Table 4). Nationally, fatal injuries among transportation and material moving occupations increased to 1,388, accounting for more than one quarter of all deaths. Construction and extraction occupations lost 970 workers, for a rate of 12.4. Logging workers continued to have a high rate at 135.9 (91 deaths), followed by fishers and related fishing workers with a rate of 86.0 (24 deaths).

Table 4. CT Fatal Occupational Injuries by Occupation

Identifying Work-Related Deaths
The Census of Fatal Occupational Injuries (CFOI) program requires a minimum of two sources to verify a work-related death. The media is often the first notice of a work-related death. Other resources include death certificates, coast guard reports, the NHTSA (National Highway and Traffic Safety Administration), and OSHA (Occupational Safety and Health Administration). While every attempt is made to capture every work-related death, some are missed. The CFOI program uses diverse state, federal, and independent data sources to identify, verify, and describe fatal work injuries. This ensures counts are as complete and accurate as possible. It is important to note that the Bureau of Labor Statistics holds all information on companies and the deceased in strict confidence. Information is never shared for compliance measures. OSHA requires all employers to report workplace fatalities within eight hours. Included are small establishments and industries that are normally exempt from OSHA jurisdiction. Natural deaths, such as heart attacks, must also be reported. However, many employers are unaware of this requirement. Additionally, OSHA does not require employers to report all fatalities. Employers are not required to report:

  • Street and transportation deaths unless they occur in a construction work zone
  • Deaths on commercial or public transportation systems (airplane, subway, bus, train, etc.)
  • Deaths occurring more than 30 days after the incident,
OSHA does not investigate every work-related death. Homicides and most transportation incidents fall outside OSHA’s jurisdiction. However, OSHA is beginning to investigate some of these incidents to develop training programs. Homicides may be prevented with changes in security cameras and enforcing safety rules. Transportation deaths can be prevented with training programs on distracted driving, sleep deprivation, and safe driving techniques.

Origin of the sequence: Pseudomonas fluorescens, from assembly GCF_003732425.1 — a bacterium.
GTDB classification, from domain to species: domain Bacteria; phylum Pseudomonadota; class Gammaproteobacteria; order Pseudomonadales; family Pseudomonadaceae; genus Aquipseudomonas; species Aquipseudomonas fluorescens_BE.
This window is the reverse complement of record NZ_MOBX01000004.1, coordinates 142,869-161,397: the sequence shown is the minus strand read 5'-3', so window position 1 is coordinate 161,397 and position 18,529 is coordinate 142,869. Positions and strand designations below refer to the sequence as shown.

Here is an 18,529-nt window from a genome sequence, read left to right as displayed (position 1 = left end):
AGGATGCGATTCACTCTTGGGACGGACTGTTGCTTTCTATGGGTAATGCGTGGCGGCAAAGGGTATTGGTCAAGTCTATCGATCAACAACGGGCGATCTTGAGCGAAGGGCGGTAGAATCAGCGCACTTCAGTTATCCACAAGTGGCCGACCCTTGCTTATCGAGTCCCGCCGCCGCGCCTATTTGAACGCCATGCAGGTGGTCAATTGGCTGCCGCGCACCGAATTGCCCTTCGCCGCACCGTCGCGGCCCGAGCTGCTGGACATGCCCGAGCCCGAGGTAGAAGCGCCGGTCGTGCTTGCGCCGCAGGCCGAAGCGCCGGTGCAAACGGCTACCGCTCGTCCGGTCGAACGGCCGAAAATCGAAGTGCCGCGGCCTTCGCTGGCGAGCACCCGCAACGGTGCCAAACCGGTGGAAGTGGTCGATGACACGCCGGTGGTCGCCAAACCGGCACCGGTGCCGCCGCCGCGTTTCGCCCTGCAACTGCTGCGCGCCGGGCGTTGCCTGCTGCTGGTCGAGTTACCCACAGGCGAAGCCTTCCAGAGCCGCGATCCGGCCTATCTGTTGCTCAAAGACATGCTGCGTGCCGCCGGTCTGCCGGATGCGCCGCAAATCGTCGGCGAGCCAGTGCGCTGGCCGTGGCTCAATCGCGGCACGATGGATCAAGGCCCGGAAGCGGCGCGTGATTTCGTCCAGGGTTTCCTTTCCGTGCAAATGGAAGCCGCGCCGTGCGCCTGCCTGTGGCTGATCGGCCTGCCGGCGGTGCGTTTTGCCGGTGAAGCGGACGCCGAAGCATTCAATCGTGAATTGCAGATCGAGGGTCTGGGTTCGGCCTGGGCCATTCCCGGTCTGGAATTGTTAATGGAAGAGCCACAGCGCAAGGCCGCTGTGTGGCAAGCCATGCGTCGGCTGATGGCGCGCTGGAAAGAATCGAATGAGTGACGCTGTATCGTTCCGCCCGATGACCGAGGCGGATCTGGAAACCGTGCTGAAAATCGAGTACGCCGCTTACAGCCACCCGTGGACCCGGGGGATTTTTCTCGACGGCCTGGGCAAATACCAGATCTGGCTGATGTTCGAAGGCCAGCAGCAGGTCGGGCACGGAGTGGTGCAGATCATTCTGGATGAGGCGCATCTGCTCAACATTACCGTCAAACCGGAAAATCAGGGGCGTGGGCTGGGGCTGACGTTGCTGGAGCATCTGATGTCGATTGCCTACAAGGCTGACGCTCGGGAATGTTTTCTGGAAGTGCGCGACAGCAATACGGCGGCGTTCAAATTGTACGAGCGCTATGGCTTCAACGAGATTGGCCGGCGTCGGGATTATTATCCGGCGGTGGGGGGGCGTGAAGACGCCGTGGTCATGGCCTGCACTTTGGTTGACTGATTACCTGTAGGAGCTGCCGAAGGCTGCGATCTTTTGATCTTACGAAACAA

History of the Program
When President Nixon signed the Occupational Safety and Health Act of 1970 (OSHA) into law, a census of workplace fatalities did not exist. It was estimated that approximately 14,000 workers were killed on the job annually. While OSHA immediately began investigating workplace deaths, the U.S. Department of Labor did not have a comprehensive statistical program dedicated to documenting workplace deaths. In 1992, the Bureau of Labor Statistics’ Census of Fatal Occupational Injuries (CFOI) was established to track all work-related deaths and collect the much needed data. That first year, 6,217 deaths were documented nationally, with 42 in Connecticut. Since then, national numbers have dropped by 22 percent to 4,836 deaths in 2015. Since 1992, the CFOI program has seen several changes. Prior to 2006, rates were calculated per 100,000 workers. Now the rates take into account the number of hours spent in the workplace, resulting in rates per 100,000 full-time equivalent workers. The coding structure for nature, part of body, event, and sources was changed in 2011. In 2012, the program began documenting contractor status, the use of drugs or alcohol, seat belt use, and union status. Most recently, there has been a change in the release of data. Formerly, a preliminary release was made in August or September with revised, final data published in April of the following year. Beginning with the 2015 reference year, final data is now released in December – four months earlier than in past years. This December release is the only release of CFOI data. The program continues to develop to meet the needs of researchers. Hopefully, the data will continue to be used to create engineering solutions, regulations, and education programs to minimize workplace deaths.